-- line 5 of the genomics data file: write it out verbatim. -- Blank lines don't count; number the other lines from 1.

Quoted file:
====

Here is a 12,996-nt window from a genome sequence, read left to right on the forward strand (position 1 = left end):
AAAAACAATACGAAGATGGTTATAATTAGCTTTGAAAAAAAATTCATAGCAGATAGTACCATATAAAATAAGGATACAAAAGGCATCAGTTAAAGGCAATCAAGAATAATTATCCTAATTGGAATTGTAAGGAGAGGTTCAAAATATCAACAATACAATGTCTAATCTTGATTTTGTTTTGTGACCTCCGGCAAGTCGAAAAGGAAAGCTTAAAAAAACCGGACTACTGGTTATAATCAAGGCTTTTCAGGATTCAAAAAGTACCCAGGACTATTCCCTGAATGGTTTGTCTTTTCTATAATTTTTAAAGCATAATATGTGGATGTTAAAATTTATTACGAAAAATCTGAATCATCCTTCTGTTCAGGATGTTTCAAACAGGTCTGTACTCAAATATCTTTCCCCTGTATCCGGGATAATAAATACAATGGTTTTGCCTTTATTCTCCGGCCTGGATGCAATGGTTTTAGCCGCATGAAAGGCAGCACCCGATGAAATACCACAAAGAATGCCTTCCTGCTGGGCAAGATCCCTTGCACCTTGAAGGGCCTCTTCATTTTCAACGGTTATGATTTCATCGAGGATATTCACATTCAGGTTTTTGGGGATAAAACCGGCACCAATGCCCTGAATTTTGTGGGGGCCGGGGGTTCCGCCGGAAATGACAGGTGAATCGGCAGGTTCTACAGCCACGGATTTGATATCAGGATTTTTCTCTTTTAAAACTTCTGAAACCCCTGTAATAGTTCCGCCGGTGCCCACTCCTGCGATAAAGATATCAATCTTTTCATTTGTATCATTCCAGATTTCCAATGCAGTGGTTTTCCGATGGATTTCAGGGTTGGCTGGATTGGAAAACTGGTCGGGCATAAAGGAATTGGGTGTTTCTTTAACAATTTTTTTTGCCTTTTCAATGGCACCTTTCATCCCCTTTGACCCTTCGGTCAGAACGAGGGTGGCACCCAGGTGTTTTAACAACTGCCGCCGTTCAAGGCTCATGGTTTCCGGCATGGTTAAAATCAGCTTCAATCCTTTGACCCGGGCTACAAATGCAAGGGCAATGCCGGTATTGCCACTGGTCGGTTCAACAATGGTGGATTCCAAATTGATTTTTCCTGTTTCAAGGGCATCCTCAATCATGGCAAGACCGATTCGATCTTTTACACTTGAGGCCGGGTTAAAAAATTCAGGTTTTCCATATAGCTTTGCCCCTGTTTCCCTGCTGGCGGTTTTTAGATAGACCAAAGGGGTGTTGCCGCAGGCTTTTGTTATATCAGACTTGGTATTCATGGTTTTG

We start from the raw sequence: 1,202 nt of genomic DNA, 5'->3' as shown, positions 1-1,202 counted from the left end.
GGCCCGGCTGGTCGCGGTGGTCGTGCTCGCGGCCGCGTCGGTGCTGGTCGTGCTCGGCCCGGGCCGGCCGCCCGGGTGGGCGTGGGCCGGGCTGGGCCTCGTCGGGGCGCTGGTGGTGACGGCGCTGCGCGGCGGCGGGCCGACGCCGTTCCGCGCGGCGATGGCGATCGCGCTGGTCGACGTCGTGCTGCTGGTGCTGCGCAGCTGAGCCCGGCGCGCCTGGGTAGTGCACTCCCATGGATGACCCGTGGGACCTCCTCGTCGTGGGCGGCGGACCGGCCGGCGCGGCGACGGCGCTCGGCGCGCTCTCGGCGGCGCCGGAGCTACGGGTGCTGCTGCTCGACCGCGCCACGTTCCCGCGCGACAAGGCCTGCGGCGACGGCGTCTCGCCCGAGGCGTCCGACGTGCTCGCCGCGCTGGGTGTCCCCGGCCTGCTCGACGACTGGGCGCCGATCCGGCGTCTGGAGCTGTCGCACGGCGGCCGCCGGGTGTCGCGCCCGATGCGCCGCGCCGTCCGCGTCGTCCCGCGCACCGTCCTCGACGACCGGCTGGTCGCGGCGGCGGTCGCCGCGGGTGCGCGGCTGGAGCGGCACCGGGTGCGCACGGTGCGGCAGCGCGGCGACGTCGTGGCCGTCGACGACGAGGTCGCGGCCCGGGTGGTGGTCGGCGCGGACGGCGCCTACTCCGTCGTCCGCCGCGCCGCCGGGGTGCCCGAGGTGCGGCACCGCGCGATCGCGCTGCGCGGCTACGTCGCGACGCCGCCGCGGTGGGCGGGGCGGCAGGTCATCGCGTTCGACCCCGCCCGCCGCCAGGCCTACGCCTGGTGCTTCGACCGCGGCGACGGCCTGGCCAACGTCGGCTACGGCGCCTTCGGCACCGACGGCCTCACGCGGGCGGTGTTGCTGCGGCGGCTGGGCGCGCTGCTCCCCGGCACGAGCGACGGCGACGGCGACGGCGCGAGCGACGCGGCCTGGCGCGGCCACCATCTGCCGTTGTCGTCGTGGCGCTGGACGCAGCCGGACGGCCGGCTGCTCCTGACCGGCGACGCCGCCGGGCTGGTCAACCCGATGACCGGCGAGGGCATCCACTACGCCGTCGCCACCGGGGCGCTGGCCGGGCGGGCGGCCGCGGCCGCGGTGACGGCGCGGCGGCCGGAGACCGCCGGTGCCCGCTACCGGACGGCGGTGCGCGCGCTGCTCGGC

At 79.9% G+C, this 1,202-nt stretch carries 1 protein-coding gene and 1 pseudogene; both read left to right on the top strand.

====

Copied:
At 79.9% G+C, this 1,202-nt stretch carries 1 protein-coding gene and 1 pseudogene; both read left to right on the top strand.